History

Bone Creek Museum of Agrarian Art is the only museum in North America devoted exclusively to Agrarian Art. In 2007, the museum began as a group of art enthusiasts who were looking for a way to expand visual arts exposure in the Butler County community.

The building that became the museum was previously M & M Refrigeration and Plumbing. It was thought the space could be used as a studio by local artist and teacher Ruth Nichols. Once renovated, the privately owned space became vacant and needed a new purpose. When asked by her husband, Allen Covault, what she now wanted to do with the building, founding president, Anna Nolan responded, “Wouldn’t it be neat to have an art museum in David City?” As word spread about this idea, others wanted to become part of this effort so a founding board was created. In February 2007 Bone Creek Art Museum was granted 501(c)(3) status as a nonprofit art museum. As the founding board looked closely at the priorities of this new museum Vice President Mark Moseman honed the focus of the mission statement which led to the business name of Bone Creek Museum of Agrarian Art. The museum got its name from a creek in Butler County that runs through some farm land of founding board member Allen Covault.

David City is the hometown of nationally known artist Dale Nichols (1904-1995). Four paintings by Dale Nichols were commissioned for the city bank over three decades ago. Bone Creek Museum had the opportunity to preserve these treasures for the public. The acquisition of these artworks by Nichols was one of the first important actions of the founding board and they remain the cornerstone of the collection. The building was renovated with climate control and security features to provide a safe place for these and other artworks to be preserved, displayed and studied. The museum serves as a vital place in the community to view, appreciate and learn about art of the land; imagery and themes that are strongly rooted in this country’s culture and heritage.

Bone Creek Museum was founded with the idea that our heritage deserves great art. The museum prides itself on providing an opportunity for the public to celebrate the agrarian roots through exceptional art. Bone Creek Museum of Agrarian Art has been built through the creative and insightful vision of the members of the founding Board of Directors. The museum has continued to grow and present high quality artworks with a strong educational impact about the art of the land.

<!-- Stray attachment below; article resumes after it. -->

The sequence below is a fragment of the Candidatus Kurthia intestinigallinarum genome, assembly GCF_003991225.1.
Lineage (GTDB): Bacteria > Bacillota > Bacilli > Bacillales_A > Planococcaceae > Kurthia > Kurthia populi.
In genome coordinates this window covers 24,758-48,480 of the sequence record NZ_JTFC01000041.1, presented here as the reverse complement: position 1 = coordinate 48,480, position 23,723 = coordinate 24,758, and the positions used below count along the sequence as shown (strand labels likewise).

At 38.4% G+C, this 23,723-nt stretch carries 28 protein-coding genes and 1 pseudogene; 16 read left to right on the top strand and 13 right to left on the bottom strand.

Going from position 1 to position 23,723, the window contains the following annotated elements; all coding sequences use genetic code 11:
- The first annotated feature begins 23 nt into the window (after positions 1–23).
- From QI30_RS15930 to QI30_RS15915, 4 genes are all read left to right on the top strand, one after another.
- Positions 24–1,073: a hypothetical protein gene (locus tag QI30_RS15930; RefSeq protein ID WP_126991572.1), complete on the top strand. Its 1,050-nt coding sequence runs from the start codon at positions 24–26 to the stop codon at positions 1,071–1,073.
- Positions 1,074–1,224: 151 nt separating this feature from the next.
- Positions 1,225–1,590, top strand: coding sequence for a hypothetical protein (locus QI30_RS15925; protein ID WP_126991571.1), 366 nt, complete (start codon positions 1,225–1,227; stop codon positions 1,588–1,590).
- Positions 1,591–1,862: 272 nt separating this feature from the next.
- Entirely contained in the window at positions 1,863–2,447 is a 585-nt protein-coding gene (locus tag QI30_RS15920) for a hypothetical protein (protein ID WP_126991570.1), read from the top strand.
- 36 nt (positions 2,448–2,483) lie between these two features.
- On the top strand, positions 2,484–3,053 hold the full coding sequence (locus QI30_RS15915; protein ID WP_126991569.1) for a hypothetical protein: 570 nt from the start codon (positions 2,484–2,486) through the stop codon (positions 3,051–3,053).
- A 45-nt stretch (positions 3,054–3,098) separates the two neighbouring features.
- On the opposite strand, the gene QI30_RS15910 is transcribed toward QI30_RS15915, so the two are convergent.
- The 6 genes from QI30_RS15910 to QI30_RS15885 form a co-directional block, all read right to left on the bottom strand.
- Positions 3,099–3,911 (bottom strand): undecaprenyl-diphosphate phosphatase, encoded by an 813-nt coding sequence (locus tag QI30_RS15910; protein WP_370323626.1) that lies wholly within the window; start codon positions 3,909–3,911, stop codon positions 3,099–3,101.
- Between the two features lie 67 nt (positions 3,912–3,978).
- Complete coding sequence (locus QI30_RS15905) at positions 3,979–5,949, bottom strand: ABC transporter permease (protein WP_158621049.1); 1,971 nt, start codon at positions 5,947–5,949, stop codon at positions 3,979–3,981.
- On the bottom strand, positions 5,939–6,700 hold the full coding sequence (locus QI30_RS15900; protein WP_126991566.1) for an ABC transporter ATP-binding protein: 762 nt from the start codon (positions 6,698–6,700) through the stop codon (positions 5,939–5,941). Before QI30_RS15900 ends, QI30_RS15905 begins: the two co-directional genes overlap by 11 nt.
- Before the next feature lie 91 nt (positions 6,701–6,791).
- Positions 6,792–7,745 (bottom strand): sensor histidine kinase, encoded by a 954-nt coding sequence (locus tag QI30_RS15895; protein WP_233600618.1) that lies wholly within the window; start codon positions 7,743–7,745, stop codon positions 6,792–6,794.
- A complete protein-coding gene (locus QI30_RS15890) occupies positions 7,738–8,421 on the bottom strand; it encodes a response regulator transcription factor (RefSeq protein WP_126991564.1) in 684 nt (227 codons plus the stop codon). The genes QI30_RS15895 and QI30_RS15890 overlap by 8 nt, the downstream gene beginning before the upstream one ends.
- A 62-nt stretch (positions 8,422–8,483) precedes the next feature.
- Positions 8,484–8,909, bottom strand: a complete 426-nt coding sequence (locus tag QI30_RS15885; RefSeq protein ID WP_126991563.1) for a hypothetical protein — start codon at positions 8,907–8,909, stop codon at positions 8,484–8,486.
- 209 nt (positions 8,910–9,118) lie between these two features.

The museum has seasonal exhibitions in a second gallery space in another building on the block, formerly the American Legion post. Today the art museum shares its resource of space and volunteers in this building with the Butler County Veterans Museum.

Member of:

American Association of Museums
Mountain-Plains Museums Association
Nebraska Museums Association

Hands-On Experiential Learning Project (HELP):

Mid-America Arts Alliance, a regional arts organization serving cultural organizations in its memberstates of Arkansas, Kansas, Missouri, Nebraska, Oklahoma, and Texas, has selected Bone Creek Museum of Agrarian Art as one of twenty museums to participate in the Hands-On Experiential Learning Project (HELP). In Nebraska, HELP is implemented in partnership with the Nebraska Arts Council and made possible through the generosity of the Nebraska Arts Council, the Cooper Foundation, Sue Renken, the Institute of Museum and Library Services, and Senator Ben Nelson. HELP provides museums with on-site, affordable learning opportunities that further skills in areas critical to successful museums today. HELP is a program of Mid-America Arts Alliance’s (Mid-America) Professional Development division that provides institutional advancement, capacity building and professional development opportunities for Mid-America’s constituents.  Participating museums are concentrating on improvements related to nonprofit governance. Training is directed to museum trustees as well as museum staff, paid or unpaid, and focuses on essential components of good governance.